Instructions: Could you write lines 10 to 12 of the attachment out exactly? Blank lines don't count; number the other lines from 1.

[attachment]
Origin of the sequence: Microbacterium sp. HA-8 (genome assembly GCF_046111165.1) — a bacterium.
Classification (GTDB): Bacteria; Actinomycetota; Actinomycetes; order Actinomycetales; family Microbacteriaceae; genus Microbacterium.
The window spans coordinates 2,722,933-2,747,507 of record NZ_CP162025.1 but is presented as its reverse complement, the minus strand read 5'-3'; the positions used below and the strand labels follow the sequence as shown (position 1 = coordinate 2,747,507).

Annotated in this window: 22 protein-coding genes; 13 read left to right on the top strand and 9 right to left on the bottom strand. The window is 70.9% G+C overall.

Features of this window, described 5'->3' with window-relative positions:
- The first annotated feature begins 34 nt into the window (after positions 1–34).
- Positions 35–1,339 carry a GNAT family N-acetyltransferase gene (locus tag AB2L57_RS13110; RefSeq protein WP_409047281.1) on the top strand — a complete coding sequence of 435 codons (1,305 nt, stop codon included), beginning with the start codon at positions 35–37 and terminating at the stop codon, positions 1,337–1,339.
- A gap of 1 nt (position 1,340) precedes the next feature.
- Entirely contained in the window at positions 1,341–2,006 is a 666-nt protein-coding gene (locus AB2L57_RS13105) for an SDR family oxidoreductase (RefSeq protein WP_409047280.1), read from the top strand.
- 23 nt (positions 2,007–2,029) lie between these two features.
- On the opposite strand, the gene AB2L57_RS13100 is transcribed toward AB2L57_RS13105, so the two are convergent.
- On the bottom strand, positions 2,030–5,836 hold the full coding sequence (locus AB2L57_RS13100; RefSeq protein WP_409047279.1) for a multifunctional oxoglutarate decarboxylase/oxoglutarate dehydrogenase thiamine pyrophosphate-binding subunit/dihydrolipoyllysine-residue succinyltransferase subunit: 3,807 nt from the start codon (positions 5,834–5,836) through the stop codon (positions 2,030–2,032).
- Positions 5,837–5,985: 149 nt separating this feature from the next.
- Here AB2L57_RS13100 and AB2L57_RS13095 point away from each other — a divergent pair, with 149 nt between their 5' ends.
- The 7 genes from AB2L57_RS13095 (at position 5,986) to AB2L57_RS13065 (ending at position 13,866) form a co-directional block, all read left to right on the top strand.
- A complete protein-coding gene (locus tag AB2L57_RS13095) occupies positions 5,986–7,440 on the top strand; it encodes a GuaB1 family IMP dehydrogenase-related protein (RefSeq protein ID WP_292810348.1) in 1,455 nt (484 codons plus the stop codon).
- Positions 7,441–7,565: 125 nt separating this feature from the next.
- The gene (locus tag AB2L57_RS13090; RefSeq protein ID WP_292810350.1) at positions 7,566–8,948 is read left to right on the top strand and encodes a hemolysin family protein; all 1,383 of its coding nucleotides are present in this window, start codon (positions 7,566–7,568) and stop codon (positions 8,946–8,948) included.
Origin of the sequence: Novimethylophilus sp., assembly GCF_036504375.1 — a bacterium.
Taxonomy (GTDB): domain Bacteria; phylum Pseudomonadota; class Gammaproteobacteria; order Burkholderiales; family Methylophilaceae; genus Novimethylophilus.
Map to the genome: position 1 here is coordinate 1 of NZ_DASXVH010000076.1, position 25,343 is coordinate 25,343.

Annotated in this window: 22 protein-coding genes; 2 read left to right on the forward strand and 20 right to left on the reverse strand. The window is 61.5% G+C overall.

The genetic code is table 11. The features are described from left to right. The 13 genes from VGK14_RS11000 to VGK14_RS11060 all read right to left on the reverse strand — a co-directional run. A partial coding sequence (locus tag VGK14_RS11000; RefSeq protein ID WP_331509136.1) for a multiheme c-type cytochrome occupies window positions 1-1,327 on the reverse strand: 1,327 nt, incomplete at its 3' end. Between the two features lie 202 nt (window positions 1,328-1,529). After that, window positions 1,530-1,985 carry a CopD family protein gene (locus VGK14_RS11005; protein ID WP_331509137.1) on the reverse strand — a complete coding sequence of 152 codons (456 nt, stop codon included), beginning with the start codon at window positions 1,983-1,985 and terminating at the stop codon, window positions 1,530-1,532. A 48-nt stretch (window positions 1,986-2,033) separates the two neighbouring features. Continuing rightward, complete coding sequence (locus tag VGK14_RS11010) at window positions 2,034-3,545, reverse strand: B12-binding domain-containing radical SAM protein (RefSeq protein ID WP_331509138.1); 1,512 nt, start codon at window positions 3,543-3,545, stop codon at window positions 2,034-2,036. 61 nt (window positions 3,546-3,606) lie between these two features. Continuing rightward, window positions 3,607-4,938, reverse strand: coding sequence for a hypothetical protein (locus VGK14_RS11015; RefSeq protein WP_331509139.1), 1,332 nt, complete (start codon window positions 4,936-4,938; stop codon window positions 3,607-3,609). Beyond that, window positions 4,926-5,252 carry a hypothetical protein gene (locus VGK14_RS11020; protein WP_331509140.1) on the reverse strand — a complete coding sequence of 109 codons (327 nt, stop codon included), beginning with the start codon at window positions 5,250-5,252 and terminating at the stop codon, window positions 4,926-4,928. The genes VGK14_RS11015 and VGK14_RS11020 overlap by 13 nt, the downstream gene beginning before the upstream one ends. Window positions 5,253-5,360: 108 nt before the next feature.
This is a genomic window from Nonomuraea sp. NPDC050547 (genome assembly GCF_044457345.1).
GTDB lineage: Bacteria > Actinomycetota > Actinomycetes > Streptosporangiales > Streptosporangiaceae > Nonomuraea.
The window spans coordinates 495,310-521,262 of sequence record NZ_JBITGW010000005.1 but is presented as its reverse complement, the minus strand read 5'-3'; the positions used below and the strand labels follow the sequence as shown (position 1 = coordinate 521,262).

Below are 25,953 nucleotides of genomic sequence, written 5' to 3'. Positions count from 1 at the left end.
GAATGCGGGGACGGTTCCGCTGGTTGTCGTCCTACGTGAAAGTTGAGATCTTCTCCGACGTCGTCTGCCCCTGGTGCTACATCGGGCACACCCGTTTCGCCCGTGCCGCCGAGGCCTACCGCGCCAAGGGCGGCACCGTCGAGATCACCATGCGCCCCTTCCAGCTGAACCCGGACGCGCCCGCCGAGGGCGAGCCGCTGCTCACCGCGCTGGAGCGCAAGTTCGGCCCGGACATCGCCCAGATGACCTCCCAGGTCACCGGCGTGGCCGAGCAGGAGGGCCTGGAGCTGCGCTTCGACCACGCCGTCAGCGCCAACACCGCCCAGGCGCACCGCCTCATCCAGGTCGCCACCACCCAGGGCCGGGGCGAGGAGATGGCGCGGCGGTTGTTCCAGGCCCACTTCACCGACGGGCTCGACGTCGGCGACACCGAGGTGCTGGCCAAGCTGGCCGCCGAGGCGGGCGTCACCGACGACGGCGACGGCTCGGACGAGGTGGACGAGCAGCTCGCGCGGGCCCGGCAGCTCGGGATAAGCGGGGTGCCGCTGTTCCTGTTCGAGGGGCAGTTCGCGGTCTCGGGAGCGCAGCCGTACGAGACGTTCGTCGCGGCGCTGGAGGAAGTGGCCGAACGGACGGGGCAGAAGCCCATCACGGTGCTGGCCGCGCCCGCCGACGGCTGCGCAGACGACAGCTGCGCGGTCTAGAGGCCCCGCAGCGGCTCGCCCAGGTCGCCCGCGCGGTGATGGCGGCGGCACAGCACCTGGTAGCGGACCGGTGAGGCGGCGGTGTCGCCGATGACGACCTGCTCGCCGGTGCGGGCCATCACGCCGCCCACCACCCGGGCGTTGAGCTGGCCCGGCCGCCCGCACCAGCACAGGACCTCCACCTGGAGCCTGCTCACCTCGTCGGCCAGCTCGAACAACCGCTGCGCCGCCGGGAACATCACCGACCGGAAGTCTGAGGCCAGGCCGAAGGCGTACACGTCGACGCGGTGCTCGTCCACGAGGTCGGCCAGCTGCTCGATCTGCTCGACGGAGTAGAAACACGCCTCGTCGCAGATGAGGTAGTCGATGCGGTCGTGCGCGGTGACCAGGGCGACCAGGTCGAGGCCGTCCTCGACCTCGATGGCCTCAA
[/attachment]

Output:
- 23 nt (positions 2,007–2,029) lie between these two features.
- On the opposite strand, the gene AB2L57_RS13100 is transcribed toward AB2L57_RS13105, so the two are convergent.
- On the bottom strand, positions 2,030–5,836 hold the full coding sequence (locus AB2L57_RS13100; RefSeq protein WP_409047279.1) for a multifunctional oxoglutarate decarboxylase/oxoglutarate dehydrogenase thiamine pyrophosphate-binding subunit/dihydrolipoyllysine-residue succinyltransferase subunit: 3,807 nt from the start codon (positions 5,834–5,836) through the stop codon (positions 2,030–2,032).